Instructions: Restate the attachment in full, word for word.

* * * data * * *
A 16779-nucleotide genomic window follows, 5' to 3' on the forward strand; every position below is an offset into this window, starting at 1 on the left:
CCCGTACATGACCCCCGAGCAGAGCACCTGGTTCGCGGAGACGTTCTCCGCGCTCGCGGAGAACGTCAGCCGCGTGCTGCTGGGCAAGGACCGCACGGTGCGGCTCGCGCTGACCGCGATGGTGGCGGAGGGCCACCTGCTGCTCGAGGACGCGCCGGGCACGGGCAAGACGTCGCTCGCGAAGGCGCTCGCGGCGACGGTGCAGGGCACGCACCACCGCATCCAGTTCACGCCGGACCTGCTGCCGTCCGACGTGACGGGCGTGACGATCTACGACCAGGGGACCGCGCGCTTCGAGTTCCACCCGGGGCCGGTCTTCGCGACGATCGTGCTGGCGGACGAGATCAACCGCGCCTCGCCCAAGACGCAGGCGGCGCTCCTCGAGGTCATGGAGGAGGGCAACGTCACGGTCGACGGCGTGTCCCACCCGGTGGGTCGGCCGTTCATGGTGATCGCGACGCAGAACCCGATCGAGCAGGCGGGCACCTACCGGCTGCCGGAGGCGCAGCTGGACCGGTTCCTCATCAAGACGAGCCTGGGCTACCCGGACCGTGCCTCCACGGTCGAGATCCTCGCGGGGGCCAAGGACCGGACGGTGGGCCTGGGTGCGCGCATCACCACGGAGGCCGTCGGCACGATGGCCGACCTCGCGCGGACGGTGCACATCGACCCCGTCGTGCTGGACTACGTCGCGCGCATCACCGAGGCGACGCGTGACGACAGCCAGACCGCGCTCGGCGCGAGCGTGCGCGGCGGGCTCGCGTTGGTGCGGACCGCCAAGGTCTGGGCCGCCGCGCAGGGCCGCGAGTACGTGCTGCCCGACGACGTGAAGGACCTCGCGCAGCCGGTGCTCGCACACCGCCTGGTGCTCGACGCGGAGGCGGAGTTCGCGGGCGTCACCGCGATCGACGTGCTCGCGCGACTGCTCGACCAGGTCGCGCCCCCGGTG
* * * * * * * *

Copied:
A 16779-nucleotide genomic window follows, 5' to 3' on the forward strand; every position below is an offset into this window, starting at 1 on the left:
CCCGTACATGACCCCCGAGCAGAGCACCTGGTTCGCGGAGACGTTCTCCGCGCTCGCGGAGAACGTCAGCCGCGTGCTGCTGGGCAAGGACCGCACGGTGCGGCTCGCGCTGACCGCGATGGTGGCGGAGGGCCACCTGCTGCTCGAGGACGCGCCGGGCACGGGCAAGACGTCGCTCGCGAAGGCGCTCGCGGCGACGGTGCAGGGCACGCACCACCGCATCCAGTTCACGCCGGACCTGCTGCCGTCCGACGTGACGGGCGTGACGATCTACGACCAGGGGACCGCGCGCTTCGAGTTCCACCCGGGGCCGGTCTTCGCGACGATCGTGCTGGCGGACGAGATCAACCGCGCCTCGCCCAAGACGCAGGCGGCGCTCCTCGAGGTCATGGAGGAGGGCAACGTCACGGTCGACGGCGTGTCCCACCCGGTGGGTCGGCCGTTCATGGTGATCGCGACGCAGAACCCGATCGAGCAGGCGGGCACCTACCGGCTGCCGGAGGCGCAGCTGGACCGGTTCCTCATCAAGACGAGCCTGGGCTACCCGGACCGTGCCTCCACGGTCGAGATCCTCGCGGGGGCCAAGGACCGGACGGTGGGCCTGGGTGCGCGCATCACCACGGAGGCCGTCGGCACGATGGCCGACCTCGCGCGGACGGTGCACATCGACCCCGTCGTGCTGGACTACGTCGCGCGCATCACCGAGGCGACGCGTGACGACAGCCAGACCGCGCTCGGCGCGAGCGTGCGCGGCGGGCTCGCGTTGGTGCGGACCGCCAAGGTCTGGGCCGCCGCGCAGGGCCGCGAGTACGTGCTGCCCGACGACGTGAAGGACCTCGCGCAGCCGGTGCTCGCACACCGCCTGGTGCTCGACGCGGAGGCGGAGTTCGCGGGCGTCACCGCGATCGACGTGCTCGCGCGACTGCTCGACCAGGTCGCGCCCCCGGTG